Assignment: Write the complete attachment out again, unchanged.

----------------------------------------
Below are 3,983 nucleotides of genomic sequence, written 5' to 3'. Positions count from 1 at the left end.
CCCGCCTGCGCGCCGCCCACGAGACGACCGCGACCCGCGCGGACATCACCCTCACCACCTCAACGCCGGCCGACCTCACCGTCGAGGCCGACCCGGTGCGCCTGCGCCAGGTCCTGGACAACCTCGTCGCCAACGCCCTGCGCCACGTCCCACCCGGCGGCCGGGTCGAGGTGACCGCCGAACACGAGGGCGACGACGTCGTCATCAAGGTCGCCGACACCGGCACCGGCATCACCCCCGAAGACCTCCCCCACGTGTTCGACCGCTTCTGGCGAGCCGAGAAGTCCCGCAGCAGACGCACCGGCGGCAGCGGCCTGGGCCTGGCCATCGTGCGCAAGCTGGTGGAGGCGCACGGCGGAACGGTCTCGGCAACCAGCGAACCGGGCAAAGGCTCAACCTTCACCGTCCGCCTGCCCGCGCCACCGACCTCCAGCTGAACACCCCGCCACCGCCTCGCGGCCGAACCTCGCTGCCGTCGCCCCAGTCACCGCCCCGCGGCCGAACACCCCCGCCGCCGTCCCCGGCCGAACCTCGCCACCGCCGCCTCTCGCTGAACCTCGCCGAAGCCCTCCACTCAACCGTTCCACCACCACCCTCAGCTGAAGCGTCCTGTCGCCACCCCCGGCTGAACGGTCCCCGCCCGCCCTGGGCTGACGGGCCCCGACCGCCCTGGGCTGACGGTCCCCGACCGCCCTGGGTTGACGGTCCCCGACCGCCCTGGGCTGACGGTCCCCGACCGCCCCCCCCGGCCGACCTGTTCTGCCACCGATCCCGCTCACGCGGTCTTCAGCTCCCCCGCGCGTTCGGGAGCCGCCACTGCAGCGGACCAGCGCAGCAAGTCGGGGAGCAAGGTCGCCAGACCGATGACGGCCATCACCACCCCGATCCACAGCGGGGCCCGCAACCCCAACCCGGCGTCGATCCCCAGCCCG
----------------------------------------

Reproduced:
Below are 3,983 nucleotides of genomic sequence, written 5' to 3'. Positions count from 1 at the left end.
CCCGCCTGCGCGCCGCCCACGAGACGACCGCGACCCGCGCGGACATCACCCTCACCACCTCAACGCCGGCCGACCTCACCGTCGAGGCCGACCCGGTGCGCCTGCGCCAGGTCCTGGACAACCTCGTCGCCAACGCCCTGCGCCACGTCCCACCCGGCGGCCGGGTCGAGGTGACCGCCGAACACGAGGGCGACGACGTCGTCATCAAGGTCGCCGACACCGGCACCGGCATCACCCCCGAAGACCTCCCCCACGTGTTCGACCGCTTCTGGCGAGCCGAGAAGTCCCGCAGCAGACGCACCGGCGGCAGCGGCCTGGGCCTGGCCATCGTGCGCAAGCTGGTGGAGGCGCACGGCGGAACGGTCTCGGCAACCAGCGAACCGGGCAAAGGCTCAACCTTCACCGTCCGCCTGCCCGCGCCACCGACCTCCAGCTGAACACCCCGCCACCGCCTCGCGGCCGAACCTCGCTGCCGTCGCCCCAGTCACCGCCCCGCGGCCGAACACCCCCGCCGCCGTCCCCGGCCGAACCTCGCCACCGCCGCCTCTCGCTGAACCTCGCCGAAGCCCTCCACTCAACCGTTCCACCACCACCCTCAGCTGAAGCGTCCTGTCGCCACCCCCGGCTGAACGGTCCCCGCCCGCCCTGGGCTGACGGGCCCCGACCGCCCTGGGCTGACGGTCCCCGACCGCCCTGGGTTGACGGTCCCCGACCGCCCTGGGCTGACGGTCCCCGACCGCCCCCCCCGGCCGACCTGTTCTGCCACCGATCCCGCTCACGCGGTCTTCAGCTCCCCCGCGCGTTCGGGAGCCGCCACTGCAGCGGACCAGCGCAGCAAGTCGGGGAGCAAGGTCGCCAGACCGATGACGGCCATCACCACCCCGATCCACAGCGGGGCCCGCAACCCCAACCCGGCGTCGATCCCCAGCCCG